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IAUC 7671: 2001de; V1333 Aql

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                                                  Circular No. 7671
Central Bureau for Astronomical Telegrams
Mailstop 18, Smithsonian Astrophysical Observatory, Cambridge, MA 02138, U.S.A.
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SUPERNOVA 2001de IN UGC 12089
     T. Matheson, S. Jha, P. Challis, and R. Kirshner, Harvard-
Smithsonian Center for Astrophysics, report that a spectrum of SN
2001de (cf. IAUC 7664), obtained by P. Berlind on July 24.42 UT
with the Mt. Hopkins 1.5-m telescope (+ FAST spectrograph), shows
it to be a type-Ia supernova, about 1 week after maximum light.
Adopting the NED recession velocity of 9313 km/s for the host
galaxy, the supernova expansion velocity is about 10 600 km/s for
Si II (rest 635.5 nm).  The spectral-feature age of the supernova
(Riess et al. 1997, A.J. 114, 722) is 6 +/- 2 days after maximum
     N. V. Borisov, A. N. Burenkov, V. V. Vlasuk, and A. G. Pramsky,
Special Astrophysical Observatory, report on their observations of
SN 2001de obtained with the 6-m telescope (+ long-slit spectrograph
+ CCD camera) on July 22.04 UT:  "A full reduction of the CCD
spectrogram (range 360-810 nm, dispersion 0.24 nm/pixel) shows
that this object is indeed a supernova.  The spectral features are
consistent with a peculiar type-Ia object.  The usual Si II feature
(635.5 nm) is much less deep than in normal type-Ia supernovae, if
compared with all of the other spectral lines.  The spectrum is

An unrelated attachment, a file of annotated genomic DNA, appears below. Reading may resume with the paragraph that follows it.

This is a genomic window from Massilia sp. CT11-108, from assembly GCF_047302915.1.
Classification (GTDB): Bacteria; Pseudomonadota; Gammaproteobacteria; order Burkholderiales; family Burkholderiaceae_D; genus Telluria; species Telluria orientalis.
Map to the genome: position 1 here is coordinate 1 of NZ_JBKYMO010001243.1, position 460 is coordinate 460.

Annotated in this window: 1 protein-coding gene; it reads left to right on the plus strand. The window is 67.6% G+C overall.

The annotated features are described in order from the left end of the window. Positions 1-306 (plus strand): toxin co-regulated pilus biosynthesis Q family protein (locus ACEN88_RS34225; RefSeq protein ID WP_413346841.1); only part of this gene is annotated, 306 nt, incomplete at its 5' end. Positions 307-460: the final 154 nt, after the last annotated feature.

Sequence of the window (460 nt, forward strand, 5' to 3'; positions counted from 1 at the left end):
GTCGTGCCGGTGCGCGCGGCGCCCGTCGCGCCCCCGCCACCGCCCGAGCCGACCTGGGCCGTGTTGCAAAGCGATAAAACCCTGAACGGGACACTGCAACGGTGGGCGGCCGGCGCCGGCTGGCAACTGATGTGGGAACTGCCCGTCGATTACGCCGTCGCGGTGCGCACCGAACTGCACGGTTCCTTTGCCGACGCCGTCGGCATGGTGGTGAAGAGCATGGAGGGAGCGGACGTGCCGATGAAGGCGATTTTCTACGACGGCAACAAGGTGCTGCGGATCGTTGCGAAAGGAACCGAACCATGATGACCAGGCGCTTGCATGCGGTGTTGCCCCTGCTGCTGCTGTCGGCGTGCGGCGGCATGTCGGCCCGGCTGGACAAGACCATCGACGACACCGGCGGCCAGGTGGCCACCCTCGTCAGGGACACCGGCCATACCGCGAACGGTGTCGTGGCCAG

dominated by P-Cyg profiles, superimposed on a slightly blue
continuum.  The most prominent features are identified as Ca II H
and K, Si II, Mg II, and S II.  The expansion velocities measured
from the minima of Ca II H and K, Mg II 448.1-nm, and Si II
635.5-nm are 13 800, 11 400, and 11 000 km/s, respectively.  The
recession velocity of the parent galaxy, deduced from the emission
peak of the Si II 635.5-nm line, is 9700 km/s."

     C. Bailyn, S. Tourtellotte, and L. Walkowicz, Yale University;
and D. Gonzalez and J. Espinoza, Cerro Tololo Interamerican
Observatory (CTIO), report that the current outburst of Aql X-1
reported on IAUC 7646 continues to show very unusual
characteristics:  "We have continued daily R-band observations of
Aql X-1 (weather permitting) with the Yale 1-m telescope (+
ANDICAM) at CTIO.  We find that, for the past several weeks, the
source has varied from 0.8 to 1.3 mag brighter than quiescence.
Since our measurements in both quiescence and outburst include
light from the near neighbor, V1333 Aql itself must be 2-3 mag
brighter than quiescence.  During this time, the RXTE All Sky
Monitor shows x-ray flux levels of < 3 counts/s.  Thus this
outburst is quite different from normal outbursts of this source,
which are accompanied by x-ray emission an order of magnitude
greater than has been observed during this outburst, and from
previously reported 'mini-outbursts', which last only a few days."

                      (C) Copyright 2001 CBAT
2001 July 25                   (7671)            Daniel W. E. Green

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